#ILA15 Day 1

It’s my first year at ILA.  It’s… a lot to take in.  There are people, noises, events everywhere, all the time.

So I ran out for coffee, because I hadn’t had my second dose, and was so overwhelmed I forgot to put in cream and sugar.  I had to go back into Starbucks. And on my way out, I walked into Donalyn Miller and Teri Lesesne.

I was a total dork because they are my among my teaching heroes and their work is totally transforming my school.  But Teri gave me an excellent piece of advice, seconded by Donalyn: Don’t go to the things you think you should go to. Go to the things you want to go to. This is your conference.

I took their advice and changed my next session.  Instead of the vocabulary strategy session I had scheduled, I went to one about poetry.

They were right. That was so much better.  Georgia Heard and Penny Kittle showed how they use craft in the service of the heart.

Georgia did a quick write with us, based on a poem titled “You Can’t Have It All”, but whose stanzas listed what the poet could have. We wrote for a minute, maybe two.  With my Dominican garden on my mind, I scribbled:

You can have tomatoes from a field
in a country not your own
and one fat sunflower to tether them to.

Then Georgia gave a few people the opportunity to share.  I half-raised my hand. Then I didn’t raise my hand. Then I raised my hand.  And an actual poet handed me a mic.

About five minutes later I had a slow, controlled panic attack.  I had just read something in front of a bunch of people who knew a whole lot more than me, were way more qualified than me, much better educated than me.

But in that moment, the other, more reasonable half of my mind said, “But did you hear what happened when you finished?”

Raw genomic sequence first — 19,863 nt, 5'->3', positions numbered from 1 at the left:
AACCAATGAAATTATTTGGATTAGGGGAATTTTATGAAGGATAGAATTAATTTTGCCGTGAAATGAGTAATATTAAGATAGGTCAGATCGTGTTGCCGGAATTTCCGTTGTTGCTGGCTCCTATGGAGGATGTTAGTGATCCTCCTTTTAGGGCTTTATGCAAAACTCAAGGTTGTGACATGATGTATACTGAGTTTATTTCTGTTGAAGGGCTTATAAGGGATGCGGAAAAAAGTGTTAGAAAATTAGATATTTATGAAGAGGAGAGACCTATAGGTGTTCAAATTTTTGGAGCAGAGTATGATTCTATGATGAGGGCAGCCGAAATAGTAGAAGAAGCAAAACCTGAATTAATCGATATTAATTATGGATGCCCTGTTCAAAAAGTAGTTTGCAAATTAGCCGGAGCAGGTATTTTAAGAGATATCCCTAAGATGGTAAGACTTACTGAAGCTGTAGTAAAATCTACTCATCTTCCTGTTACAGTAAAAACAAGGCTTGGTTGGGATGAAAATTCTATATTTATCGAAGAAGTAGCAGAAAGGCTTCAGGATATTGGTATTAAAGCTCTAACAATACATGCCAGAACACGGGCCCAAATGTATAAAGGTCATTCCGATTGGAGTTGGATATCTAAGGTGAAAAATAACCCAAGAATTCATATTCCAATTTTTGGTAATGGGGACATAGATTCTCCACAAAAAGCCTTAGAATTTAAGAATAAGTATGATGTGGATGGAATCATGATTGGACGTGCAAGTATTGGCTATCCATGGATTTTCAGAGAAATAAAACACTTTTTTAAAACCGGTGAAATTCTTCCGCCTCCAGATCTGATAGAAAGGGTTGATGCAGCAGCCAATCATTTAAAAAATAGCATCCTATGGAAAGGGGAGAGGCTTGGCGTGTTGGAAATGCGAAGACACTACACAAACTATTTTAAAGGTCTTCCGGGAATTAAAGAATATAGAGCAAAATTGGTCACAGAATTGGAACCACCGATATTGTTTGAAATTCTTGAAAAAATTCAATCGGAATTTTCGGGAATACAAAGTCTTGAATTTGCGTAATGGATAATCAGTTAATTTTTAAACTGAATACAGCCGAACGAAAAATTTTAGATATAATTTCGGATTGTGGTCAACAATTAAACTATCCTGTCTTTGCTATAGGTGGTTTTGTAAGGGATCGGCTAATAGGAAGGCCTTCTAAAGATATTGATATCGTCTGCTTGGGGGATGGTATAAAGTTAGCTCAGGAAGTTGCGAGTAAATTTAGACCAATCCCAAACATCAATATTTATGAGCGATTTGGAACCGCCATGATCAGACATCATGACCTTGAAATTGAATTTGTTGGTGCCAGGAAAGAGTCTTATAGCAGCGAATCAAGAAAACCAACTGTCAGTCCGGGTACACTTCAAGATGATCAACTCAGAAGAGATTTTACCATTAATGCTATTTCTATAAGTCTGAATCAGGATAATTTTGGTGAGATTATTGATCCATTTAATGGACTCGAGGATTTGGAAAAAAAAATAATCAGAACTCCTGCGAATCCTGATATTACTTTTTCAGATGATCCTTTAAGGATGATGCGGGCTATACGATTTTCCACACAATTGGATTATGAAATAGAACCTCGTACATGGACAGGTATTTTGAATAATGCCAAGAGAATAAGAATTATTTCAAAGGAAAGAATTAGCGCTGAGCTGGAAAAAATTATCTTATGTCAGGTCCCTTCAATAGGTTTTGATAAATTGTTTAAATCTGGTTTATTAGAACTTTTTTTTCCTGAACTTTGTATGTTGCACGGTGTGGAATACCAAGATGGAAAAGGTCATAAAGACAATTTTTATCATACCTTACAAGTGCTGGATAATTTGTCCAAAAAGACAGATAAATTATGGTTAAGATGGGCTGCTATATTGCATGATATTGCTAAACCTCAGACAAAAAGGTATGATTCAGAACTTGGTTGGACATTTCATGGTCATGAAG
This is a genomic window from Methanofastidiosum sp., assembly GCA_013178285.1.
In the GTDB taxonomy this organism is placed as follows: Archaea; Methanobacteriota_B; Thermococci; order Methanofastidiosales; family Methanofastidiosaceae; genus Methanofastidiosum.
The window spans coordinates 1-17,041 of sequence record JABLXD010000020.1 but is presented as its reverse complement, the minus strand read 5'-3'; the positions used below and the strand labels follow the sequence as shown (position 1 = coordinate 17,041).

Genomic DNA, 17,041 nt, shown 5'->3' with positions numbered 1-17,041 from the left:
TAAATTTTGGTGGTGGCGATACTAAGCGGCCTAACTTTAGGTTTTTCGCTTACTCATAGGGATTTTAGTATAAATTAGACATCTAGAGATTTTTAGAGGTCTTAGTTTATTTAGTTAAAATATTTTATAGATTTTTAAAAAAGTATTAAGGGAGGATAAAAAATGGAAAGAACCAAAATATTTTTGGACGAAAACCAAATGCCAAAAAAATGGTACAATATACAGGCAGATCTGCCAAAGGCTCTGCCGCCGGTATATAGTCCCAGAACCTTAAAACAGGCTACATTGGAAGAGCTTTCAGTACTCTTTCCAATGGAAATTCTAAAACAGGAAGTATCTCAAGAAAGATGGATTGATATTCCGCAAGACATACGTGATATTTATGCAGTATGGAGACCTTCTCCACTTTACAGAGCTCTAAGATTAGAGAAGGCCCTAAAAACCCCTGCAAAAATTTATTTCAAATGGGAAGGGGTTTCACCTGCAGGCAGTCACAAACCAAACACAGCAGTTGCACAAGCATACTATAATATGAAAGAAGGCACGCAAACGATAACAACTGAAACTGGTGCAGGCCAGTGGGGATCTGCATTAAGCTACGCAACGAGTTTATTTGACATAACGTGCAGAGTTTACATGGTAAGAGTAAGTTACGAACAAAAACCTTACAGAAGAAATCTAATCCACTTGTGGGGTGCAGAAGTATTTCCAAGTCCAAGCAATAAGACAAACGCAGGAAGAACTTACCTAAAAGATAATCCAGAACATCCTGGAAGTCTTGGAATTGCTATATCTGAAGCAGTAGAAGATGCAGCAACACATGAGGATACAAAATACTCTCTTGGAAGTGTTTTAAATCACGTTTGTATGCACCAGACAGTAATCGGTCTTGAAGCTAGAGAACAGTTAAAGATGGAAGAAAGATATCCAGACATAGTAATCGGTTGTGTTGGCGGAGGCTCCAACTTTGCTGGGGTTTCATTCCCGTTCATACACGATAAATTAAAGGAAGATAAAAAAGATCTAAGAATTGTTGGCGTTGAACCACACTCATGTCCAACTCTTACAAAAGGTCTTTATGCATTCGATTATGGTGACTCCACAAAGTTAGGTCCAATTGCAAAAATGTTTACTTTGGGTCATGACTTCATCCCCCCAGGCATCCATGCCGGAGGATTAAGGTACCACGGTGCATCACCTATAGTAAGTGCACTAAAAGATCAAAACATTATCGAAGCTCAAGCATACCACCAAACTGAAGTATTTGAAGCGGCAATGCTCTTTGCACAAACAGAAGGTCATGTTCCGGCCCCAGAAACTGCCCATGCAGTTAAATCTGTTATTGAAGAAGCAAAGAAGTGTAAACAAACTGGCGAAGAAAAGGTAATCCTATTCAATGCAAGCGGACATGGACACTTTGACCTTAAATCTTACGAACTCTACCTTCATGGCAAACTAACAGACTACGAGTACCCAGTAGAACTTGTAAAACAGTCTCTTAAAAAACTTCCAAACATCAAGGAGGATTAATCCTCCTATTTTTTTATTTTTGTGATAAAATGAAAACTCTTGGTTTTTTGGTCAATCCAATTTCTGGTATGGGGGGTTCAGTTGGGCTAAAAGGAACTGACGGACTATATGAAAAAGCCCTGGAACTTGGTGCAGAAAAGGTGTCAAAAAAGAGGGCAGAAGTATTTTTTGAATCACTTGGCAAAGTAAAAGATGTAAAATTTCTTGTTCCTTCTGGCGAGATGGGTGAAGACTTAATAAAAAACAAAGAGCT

Because the room whispered, “Ah.”

Well, there’s the power of an authentic audience.  Self-doubt was really close to swallowing me right there.  It was the reaction of the audience, those people who, for five seconds, were connected with my words, that buoyed me up.  They listened. They felt with me my split feelings for my two countries.  And in one sigh, they let me know I was heard.


Beginning with the assumption

When I got to the Dominican Republic, students, teachers, and administrators were all quick to tell me the way school worked.  They told me, “Dominicans don’t read.”  “Students won’t do anything unless it’s for a grade.”  “Teachers need to be told exactly what to do.”  Sometimes, someone would come right out and say it: “They are lazy.”

I don’t like to use the L-word lightly.  I agree with Peter Green that “lazy” is usually a symptom of deeper problems, and it’s more effective to figure out what that problem is.  Without discounting the experience of people who lived and worked in my new community, I decided, I didn’t want to start from that assumption.  If Dominicans as a whole were lazy, I at least wanted to earn the right to hold that opinion based on my own experience and best efforts.  I didn’t believe it was possible for an entire country to be, at its core, entirely unmotivated to get off its duff for anything without bribes or threats.

One year later, I still don’t believe it.

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